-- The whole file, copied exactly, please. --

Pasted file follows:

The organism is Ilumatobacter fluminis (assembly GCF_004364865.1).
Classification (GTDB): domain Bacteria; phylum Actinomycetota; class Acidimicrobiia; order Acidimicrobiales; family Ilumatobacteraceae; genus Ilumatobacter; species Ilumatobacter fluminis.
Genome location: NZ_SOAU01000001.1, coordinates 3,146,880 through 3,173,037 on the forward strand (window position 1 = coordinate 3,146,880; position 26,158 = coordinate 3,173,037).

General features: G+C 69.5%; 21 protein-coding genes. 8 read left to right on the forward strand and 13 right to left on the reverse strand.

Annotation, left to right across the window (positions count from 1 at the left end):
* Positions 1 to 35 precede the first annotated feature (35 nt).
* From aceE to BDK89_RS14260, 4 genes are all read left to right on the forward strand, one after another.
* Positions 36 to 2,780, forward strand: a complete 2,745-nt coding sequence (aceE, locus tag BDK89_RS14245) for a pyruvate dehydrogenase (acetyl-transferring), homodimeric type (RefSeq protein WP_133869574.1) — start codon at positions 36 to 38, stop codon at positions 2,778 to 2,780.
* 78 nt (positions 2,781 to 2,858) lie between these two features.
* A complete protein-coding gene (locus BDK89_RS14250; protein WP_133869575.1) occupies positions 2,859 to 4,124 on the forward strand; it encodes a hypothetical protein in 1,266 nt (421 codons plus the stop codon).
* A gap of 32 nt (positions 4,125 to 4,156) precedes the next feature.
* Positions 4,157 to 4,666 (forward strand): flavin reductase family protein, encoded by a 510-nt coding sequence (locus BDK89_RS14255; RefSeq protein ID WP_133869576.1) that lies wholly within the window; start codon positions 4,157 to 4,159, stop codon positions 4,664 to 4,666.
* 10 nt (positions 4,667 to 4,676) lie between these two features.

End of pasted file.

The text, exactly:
The organism is Ilumatobacter fluminis (assembly GCF_004364865.1).
Classification (GTDB): domain Bacteria; phylum Actinomycetota; class Acidimicrobiia; order Acidimicrobiales; family Ilumatobacteraceae; genus Ilumatobacter; species Ilumatobacter fluminis.
Genome location: NZ_SOAU01000001.1, coordinates 3,146,880 through 3,173,037 on the forward strand (window position 1 = coordinate 3,146,880; position 26,158 = coordinate 3,173,037).

General features: G+C 69.5%; 21 protein-coding genes. 8 read left to right on the forward strand and 13 right to left on the reverse strand.

Annotation, left to right across the window (positions count from 1 at the left end):
* Positions 1 to 35 precede the first annotated feature (35 nt).
* From aceE to BDK89_RS14260, 4 genes are all read left to right on the forward strand, one after another.
* Positions 36 to 2,780, forward strand: a complete 2,745-nt coding sequence (aceE, locus tag BDK89_RS14245) for a pyruvate dehydrogenase (acetyl-transferring), homodimeric type (RefSeq protein WP_133869574.1) — start codon at positions 36 to 38, stop codon at positions 2,778 to 2,780.
* 78 nt (positions 2,781 to 2,858) lie between these two features.
* A complete protein-coding gene (locus BDK89_RS14250; protein WP_133869575.1) occupies positions 2,859 to 4,124 on the forward strand; it encodes a hypothetical protein in 1,266 nt (421 codons plus the stop codon).
* A gap of 32 nt (positions 4,125 to 4,156) precedes the next feature.
* Positions 4,157 to 4,666 (forward strand): flavin reductase family protein, encoded by a 510-nt coding sequence (locus BDK89_RS14255; RefSeq protein ID WP_133869576.1) that lies wholly within the window; start codon positions 4,157 to 4,159, stop codon positions 4,664 to 4,666.
* 10 nt (positions 4,667 to 4,676) lie between these two features.